Pricing standing hay can be a challenge due to multiple cuttings and subsequent harvests throughout the year, along with a lack of a formal commodity market. Add on top of that low hay inventories and rain (Rain is drowning 2019 forage hopes) has caused escalating hay prices. This can make establishing a fair price for standing alfalfa a challenge.
Settling on a price
To establish a fair price, give credit to both the crop owner and the hay buyer.
“Assume 4 to 5 tons of dry matter per acre (dm/acre) for the entire year of dairy quality hay worth $200 to $250 per ton baled (11 to 14 cents per pound of dry matter),” explained Greg Blonde in a working example on pricing standing hay. “Half the value is credited to the owner for input costs (land, taxes, seed, chemical, and fertilizer) and half the value is credited to the buyer for harvesting, field loss, weather, and price risk,” suggested the dairy and forage specialist, who is Waupaca County Extension Agent for the University of Wisconsin-Madison.
“To estimate total annual dry matter yield potential, determine average stems per square foot at several locations in the field, then calculate using this formula: (0.10 x stems/feet squared) + 0.38. Wait until stems are at least 4 to 6 inches and count only the stems tall enough to be cut by the mower,” he said, noting that, “actual yield could be less due to environmental conditions and harvest management practices.”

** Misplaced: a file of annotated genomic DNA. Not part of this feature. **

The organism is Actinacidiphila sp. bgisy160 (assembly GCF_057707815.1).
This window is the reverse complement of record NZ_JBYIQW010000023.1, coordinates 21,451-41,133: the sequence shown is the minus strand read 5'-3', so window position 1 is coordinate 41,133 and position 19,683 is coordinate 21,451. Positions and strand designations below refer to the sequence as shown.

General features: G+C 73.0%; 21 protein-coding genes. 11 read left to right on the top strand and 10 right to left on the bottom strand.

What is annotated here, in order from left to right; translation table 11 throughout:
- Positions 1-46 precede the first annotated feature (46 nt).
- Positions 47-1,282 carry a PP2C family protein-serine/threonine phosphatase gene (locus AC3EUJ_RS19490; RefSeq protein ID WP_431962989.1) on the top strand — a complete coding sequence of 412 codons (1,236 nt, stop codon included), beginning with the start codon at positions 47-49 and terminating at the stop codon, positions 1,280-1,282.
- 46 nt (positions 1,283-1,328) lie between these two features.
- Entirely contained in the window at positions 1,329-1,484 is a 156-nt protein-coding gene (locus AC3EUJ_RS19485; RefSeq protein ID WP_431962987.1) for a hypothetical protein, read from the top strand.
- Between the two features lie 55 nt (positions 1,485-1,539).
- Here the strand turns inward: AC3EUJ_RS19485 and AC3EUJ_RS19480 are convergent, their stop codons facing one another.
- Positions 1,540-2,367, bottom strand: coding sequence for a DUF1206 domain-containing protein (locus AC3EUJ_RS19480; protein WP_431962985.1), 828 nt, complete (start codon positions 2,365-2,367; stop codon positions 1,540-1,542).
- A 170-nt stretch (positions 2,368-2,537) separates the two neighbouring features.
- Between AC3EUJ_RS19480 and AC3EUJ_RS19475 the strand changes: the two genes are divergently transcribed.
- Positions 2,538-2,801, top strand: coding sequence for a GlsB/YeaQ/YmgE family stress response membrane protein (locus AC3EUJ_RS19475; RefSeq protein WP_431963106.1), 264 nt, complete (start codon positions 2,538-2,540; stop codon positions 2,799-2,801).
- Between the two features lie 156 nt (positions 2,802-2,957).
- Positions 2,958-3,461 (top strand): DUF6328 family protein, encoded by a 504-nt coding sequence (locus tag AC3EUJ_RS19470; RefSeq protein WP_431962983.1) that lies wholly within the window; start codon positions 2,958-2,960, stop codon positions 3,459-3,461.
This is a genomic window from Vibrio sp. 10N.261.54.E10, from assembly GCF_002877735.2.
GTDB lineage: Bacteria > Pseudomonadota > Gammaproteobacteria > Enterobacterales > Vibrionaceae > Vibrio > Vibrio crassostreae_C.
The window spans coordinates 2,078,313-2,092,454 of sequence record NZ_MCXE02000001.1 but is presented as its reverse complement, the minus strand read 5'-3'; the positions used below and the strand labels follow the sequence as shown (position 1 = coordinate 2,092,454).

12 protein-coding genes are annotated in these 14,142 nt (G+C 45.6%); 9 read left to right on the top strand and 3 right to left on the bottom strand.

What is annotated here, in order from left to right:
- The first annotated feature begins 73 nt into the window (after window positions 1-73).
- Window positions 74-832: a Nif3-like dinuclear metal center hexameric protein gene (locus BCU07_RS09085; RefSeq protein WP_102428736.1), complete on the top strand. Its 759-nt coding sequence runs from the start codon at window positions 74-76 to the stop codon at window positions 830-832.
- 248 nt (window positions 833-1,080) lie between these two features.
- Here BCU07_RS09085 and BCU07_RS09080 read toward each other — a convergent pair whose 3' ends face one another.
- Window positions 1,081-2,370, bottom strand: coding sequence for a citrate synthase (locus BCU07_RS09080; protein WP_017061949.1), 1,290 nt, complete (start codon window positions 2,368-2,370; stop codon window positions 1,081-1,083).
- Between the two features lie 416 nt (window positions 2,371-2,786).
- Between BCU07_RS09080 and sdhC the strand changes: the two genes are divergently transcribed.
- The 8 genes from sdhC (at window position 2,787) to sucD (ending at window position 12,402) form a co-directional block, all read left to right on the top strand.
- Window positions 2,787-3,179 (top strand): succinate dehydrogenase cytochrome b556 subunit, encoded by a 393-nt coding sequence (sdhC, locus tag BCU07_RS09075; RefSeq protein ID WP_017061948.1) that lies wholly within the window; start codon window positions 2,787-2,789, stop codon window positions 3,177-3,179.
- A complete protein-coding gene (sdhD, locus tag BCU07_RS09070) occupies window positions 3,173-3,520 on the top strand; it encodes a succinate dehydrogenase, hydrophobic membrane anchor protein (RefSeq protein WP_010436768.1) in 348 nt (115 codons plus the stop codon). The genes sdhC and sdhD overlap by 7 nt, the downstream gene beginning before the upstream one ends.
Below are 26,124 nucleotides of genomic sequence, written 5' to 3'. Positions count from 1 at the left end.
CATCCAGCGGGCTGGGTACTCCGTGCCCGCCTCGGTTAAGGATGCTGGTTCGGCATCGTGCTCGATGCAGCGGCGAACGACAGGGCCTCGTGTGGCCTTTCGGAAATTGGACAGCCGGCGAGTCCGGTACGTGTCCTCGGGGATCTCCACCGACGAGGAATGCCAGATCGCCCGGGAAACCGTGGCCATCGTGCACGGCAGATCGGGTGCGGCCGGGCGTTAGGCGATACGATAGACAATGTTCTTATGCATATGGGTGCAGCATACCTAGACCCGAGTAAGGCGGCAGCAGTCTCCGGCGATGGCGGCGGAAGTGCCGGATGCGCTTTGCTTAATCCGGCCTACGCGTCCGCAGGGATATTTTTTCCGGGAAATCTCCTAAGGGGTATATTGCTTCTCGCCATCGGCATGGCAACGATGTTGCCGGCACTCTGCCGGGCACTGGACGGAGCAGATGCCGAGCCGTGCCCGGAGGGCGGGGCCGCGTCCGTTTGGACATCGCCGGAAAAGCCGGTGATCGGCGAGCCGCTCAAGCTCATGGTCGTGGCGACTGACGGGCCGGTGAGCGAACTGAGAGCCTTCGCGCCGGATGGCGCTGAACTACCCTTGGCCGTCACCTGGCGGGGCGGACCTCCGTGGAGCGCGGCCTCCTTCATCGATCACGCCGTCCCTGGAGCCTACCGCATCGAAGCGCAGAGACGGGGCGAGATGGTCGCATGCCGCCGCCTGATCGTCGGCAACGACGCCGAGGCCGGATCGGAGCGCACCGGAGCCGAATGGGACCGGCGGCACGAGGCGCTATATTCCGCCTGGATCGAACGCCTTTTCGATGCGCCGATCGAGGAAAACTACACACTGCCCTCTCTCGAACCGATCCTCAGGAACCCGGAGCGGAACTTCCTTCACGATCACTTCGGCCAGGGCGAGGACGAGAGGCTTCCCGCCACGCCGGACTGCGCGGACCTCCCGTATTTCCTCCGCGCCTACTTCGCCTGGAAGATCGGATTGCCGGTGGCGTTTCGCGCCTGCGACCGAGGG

Suggested price ranges
Using yield distribution estimates from ongoing University of Wisconsin-Extension field research for both a three-cut (40 percent, 30 percent, and 30-percent) and four-cut (35 percent, 25 percent, 20 percent, and 20 percent) harvest systems, the following price range (rounded to the nearest $5) may offer a starting point for buyers and sellers to negotiate the sale of good- to premium-quality standing alfalfa for 2019:
“In this example, the sale or purchase price for all cuttings the entire year would range from $440 to $700 per acre,” said Blonde. “Again, the same price is not always the right price for every situation. Ultimately, a fair price is whatever a willing seller and an able buyer can agree on.”
There’s an app for that
To help farmers and landowners better evaluate the options, Blonde developed a mobile app for pricing standing hay. It offers quick access to current baled hay markets with a projected sale and purchase price for each cutting using individualized yield estimates and harvest cost data.
The app is free to download from the Google Play Store and is also now available for iPhones and iPads through the Apple Store by searching for “Hay Pricing.” The app also includes links to the current Wisconsin Custom Rate Guide and the NCR Alfalfa Management Guide.